The Australian Institute of Criminology invites scholars to apply to spend up to 3-6 months in residence participating in a visiting fellows program.
The positions are available to candidates with research expertise who are interested in applying their skills to research which directly informs public policy.
Candidates could have expertise in criminology, finance, economics, law or social sciences.
Visiting fellows will be expected to work on a research project that will result in at least one peer-reviewed publication. Collaborative work with other research staff is encouraged and visiting fellows will be asked to participate in staff meetings and present public occasional research seminars. It is expected that the majority of a fellow's time will be spent at the Institute.
Applicants must have an established career in research and a PhD or equivalent experience in public policy research.
Criteria for selection include a relevant proposed topic related to criminology in the public policy context. Particular areas of interest to the Institute may include e-security, federal crime and justice, white collar or environmental crime, though any criminological topics will be considered. In addition, the applicant must describe how their research will be facilitated by access to the Institute's staff, resources and associated networks. The applicant's record of academic publications relevant to public policy will be taken into account.
The Institute values the wide variety of backgrounds and experiences of our research staff. Key selection criteria include excellence and diversity of experience, backgrounds and viewpoints. A commitment to the translation of research into policy and practice will be highly regarded.
In your application, please include the following:
- the proposed research topic, significance, and objectives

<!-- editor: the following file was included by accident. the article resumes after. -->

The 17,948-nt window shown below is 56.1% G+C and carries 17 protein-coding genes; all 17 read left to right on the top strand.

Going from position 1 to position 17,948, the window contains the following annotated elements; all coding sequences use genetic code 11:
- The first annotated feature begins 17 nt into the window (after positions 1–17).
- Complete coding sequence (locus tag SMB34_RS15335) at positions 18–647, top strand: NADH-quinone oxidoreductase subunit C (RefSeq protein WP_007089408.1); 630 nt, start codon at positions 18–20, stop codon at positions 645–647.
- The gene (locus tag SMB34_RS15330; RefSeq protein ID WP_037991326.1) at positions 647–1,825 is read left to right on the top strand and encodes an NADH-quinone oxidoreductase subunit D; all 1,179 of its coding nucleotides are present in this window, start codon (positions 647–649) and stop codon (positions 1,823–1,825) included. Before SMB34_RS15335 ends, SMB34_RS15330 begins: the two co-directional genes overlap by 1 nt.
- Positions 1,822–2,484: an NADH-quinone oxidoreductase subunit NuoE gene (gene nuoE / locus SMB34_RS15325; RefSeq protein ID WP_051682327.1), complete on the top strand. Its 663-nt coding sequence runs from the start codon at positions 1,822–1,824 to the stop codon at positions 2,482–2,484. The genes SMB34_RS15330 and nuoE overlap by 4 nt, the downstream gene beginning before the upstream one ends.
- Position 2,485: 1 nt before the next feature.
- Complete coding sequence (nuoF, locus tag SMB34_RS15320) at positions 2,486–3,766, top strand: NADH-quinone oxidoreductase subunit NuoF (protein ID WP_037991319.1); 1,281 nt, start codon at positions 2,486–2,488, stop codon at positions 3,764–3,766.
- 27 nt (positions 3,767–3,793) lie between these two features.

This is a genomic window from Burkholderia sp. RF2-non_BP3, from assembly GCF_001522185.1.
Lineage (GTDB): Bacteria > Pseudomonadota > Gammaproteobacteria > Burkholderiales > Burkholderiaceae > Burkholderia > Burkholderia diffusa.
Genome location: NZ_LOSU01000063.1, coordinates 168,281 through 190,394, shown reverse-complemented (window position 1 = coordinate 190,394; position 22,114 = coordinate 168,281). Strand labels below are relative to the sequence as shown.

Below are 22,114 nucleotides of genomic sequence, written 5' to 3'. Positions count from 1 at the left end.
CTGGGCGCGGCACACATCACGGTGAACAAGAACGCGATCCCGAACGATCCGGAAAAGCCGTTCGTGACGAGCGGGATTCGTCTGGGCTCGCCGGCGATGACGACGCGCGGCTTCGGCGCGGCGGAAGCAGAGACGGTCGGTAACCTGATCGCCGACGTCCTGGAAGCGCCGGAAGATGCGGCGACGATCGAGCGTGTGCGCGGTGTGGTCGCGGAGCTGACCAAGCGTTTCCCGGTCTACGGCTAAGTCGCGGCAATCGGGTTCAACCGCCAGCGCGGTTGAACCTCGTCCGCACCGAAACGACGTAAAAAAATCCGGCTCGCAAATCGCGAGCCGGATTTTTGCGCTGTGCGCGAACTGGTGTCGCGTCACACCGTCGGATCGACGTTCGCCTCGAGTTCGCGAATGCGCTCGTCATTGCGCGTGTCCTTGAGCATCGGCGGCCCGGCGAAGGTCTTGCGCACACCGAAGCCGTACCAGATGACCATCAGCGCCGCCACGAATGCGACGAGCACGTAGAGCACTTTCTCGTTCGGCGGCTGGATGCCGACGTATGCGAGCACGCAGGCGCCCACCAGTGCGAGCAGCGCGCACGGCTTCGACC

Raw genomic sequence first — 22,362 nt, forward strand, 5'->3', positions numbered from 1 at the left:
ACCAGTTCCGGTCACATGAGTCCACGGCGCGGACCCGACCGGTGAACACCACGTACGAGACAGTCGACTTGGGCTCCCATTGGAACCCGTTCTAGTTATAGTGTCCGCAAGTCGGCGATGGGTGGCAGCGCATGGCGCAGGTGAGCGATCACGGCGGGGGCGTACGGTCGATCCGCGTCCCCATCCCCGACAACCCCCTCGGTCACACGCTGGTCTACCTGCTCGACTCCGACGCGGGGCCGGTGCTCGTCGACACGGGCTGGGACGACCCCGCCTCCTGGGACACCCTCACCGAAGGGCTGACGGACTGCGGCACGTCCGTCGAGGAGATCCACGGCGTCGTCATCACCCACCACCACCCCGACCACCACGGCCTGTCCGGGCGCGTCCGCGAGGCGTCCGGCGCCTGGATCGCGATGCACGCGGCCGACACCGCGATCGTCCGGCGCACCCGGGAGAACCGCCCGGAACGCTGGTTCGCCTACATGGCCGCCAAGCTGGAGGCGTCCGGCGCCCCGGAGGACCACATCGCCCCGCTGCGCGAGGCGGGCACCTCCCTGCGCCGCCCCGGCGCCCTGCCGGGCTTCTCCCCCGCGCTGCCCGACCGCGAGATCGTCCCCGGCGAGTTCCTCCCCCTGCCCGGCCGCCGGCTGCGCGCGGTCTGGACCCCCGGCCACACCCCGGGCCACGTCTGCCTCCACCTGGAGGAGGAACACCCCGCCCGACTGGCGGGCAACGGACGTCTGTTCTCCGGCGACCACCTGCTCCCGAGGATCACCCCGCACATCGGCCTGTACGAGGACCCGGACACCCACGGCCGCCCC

- potential policy and practitioner audiences
- proposed amount of time at the AIC (3-6 months)
- support required
- proposed research publications
Appointments can made by the Institute at any time in 2009 or 2010. Visiting arrangements can range from full support to partial support during an academic sabbatical.
Applications and enquiries about the program should be sent to: positions.vacant [at] aic.gov.au
Recent Visiting Fellows
Professor Michael Levi
Visiting Fellow - March and April 2009
Professor Michael Levi has degrees from Oxford, Cambridge and Southampton and Cardiff Universities and has been Professor of Criminology at Cardiff University since 1991. He has been conducting international research, and is an acknowledged expert, on the control of white-collar and organized crime, corruption and money laundering/financing of terrorism since 1972, and has published widely on these subjects. As well as editing major journals including Criminology and Criminal Justice.
During his stay as a visiting fellow, Professor Levi was a guest at the Anti-Money Laundering and Counter-terrorism Financing Conference 2009 and presented a seminar on 'Measuring the harm from serious and organized crime: some reflections'.
Professor Paul Ekblom
Visiting Fellow - December 2008
Paul Ekblom read psychology and gained his PhD at University College London. As a researcher in the UK Home Office for many years, Paul worked on the full range of crime prevention projects: horizon-scanning; design against crime; and development of the professional discipline of crime prevention. Paul has worked internationally with the EU Crime Prevention Network, Europol, the UN and the Council of Europe. He is currently Professor and Co-Director of the University of the Arts London Research Centre on Design Against Crime. There, he works on continuing to develop practical conceptual frameworks for general crime prevention.
As visiting fellow of the Australian Institute of Criminology, Professor Ekblom presented the seminar 'What's up DOC? Contemporary practice, themes and issues in Designing Out Crime'.
Visiting Fellow - May 2006
Douglas Tang was the former Assistant Director of the IT Security Division, Ministry of Home Affairs, Singapore. He provided IT security advice to various government agencies and participated in the formulation of various cyber-security policies and initiatives of the Singapore Government. He has since completed a Public Management Masters from Lee Kuan Yew School of Public Policy, University of Singapore.
During his time with the Australian Institute of Criminology, Douglas undertook policy attachment work, conducted research on cybercrime and cyber-terrorism and presented on Singapore's Infocomm security masterplan.